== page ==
Lower corn prices from this year’s huge crop are expected to encourage acreage switching to soybeans in 2014 and, says John Anderson, “It looks like soybeans will be driving the train in terms of what’s going on in the markets for a year or year and a half.

“The corn supply situation will get a little less supportive, and soybeans will continue to be where support in the market is,” he said at the annual meeting of the Mississippi Farm Bureau Federation.

Anderson, who is deputy chief economist for the American Farm Bureau Federation in Washington, says, “I think that’s the most realistic scenario — but there are a lot of possibilities and a lot of analysts speculating about the outlook.”

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A key question, he says, is “What’s soybean acreage going to be next year? But, the even more relevant question is, how many acres will corn give up? To what extent will Corn Belt farmers shift away from corn and back to beans?

“There has been a lot of corn after corn, and even some corn after corn after corn. Is the situation now such that a lot of these farmers will shift back to beans? And how big an acreage shift do we need?

“I think we do need a pretty substantial acreage shift to relieve the building supply pressure on the corn market. If we want to see support return for corn prices, there needs to be a move away from corn acres.

“How big will that move be? I personally don’t think it’ll be very big. With some of the investments farmers have made in on-farm storage, and particularly with some of the really big land rents that have been locked in, it’s going to be tough for them to move away from that high revenue crop.”

As a hypothetical example, Anderson says, “Let’s say we move 3 million acres out of corn, compared to what we planted this year, and we add another couple of million acres of beans (which would be a big number), and add a little acreage to wheat, for a total of 229 million acres of corn, beans, and wheat.

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“What would that do to the supply situation? With those kinds of acreage changes, we could see corn stocks-to-use go up another 1.5 percent, even with some growth in use. We’d see beans essentially holding steady, or increasing a little bit, creating room for a little more use.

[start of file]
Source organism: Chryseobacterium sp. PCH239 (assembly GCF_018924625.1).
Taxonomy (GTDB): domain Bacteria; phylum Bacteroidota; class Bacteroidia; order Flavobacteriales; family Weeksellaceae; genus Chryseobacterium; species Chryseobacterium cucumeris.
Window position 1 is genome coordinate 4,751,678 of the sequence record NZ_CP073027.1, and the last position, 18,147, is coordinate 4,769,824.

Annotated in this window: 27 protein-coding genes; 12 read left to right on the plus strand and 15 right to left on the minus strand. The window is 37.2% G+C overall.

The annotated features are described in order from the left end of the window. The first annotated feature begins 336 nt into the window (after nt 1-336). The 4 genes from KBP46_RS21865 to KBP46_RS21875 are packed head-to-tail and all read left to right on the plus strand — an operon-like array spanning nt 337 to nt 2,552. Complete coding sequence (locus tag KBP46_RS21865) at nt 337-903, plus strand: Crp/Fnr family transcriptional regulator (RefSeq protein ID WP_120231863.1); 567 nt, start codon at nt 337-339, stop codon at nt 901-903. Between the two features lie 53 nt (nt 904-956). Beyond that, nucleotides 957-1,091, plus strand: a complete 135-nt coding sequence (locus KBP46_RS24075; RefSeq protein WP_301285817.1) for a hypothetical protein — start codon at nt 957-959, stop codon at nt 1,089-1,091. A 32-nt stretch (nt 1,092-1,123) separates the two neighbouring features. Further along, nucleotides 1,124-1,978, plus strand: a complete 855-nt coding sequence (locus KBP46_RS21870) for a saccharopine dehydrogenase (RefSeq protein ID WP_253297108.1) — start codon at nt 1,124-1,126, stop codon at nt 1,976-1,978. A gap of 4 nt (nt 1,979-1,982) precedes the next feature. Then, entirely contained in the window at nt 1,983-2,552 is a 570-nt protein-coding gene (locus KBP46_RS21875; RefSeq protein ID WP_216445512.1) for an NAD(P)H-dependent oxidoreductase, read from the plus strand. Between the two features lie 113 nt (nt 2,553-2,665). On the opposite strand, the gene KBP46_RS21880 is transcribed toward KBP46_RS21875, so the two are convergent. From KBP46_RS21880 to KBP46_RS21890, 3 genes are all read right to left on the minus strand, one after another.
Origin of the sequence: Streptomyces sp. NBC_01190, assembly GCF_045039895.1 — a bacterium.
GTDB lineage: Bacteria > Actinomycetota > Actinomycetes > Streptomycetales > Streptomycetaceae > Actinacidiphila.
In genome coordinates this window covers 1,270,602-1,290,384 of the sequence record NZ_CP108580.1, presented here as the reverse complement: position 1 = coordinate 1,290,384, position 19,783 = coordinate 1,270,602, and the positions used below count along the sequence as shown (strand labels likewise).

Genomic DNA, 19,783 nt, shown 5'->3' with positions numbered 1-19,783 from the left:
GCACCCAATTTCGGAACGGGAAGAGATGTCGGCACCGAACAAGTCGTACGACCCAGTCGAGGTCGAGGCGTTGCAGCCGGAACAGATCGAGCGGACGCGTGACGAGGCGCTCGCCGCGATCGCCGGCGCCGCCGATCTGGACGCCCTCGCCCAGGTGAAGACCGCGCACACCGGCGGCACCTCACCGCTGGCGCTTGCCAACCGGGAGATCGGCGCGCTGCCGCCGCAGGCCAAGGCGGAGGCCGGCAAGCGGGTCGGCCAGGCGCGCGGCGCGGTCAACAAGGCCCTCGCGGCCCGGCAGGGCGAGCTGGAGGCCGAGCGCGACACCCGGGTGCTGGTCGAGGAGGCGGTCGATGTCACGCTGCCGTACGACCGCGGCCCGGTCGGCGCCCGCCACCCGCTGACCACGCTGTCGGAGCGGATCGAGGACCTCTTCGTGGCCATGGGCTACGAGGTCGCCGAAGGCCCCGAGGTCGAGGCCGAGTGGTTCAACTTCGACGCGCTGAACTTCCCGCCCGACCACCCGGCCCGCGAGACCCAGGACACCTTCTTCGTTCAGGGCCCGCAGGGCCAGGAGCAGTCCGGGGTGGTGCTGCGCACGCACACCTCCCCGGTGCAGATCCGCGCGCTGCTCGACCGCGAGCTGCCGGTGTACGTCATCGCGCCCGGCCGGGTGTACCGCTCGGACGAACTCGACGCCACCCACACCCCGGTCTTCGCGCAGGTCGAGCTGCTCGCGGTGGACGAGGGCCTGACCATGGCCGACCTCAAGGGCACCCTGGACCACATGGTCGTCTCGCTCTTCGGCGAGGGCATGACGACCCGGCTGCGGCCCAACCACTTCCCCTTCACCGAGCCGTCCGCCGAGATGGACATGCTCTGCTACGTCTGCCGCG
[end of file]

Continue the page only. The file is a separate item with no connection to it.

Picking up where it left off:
“These are certainly doable situations in terms of acres. But the supply situation wouldn’t change a lot, and arguably could get a little less supportive than it is now, particularly for corn. There is room for this kind of supply situation to get at least a little more bearish over the next year.

“The big question,” Anderson says: “Will corn drop by as much as 3 million acres? If it hadn’t been for the early season problems and prevented plantings this year, we probably would’ve had 97 million acres. Could we go from 97 million planned acres for 2013 to 92 million in 2014? That’s a big change, and given the friction in the market, I think it’s a bigger change than we’ll see.

“It’s not an unrealistic example, but I’d be surprised if corn drops that much and beans go up that much.”

Soybeans in driver's seat

Soybeans have “kinda been following the corn market for a long time,” Anderson says, and “we’ve all got into a habit of looking at what’s going on with corn, and everything being driven by corn.

“But with commodity markets in transition, I think we’re moving to a point where soybeans will be in the driver’s seat for the next several months — maybe even the next year.

“While the corn supply situation has loosened up a lot with this year’s big crop, we’re still looking at a pretty tight soybean market, with a stocks-to-use ratio below 5 percent at the end of last marketing year, and expected to go to only 5 percent at the end of the current marketing year. That’s still a pretty tight supply situation.”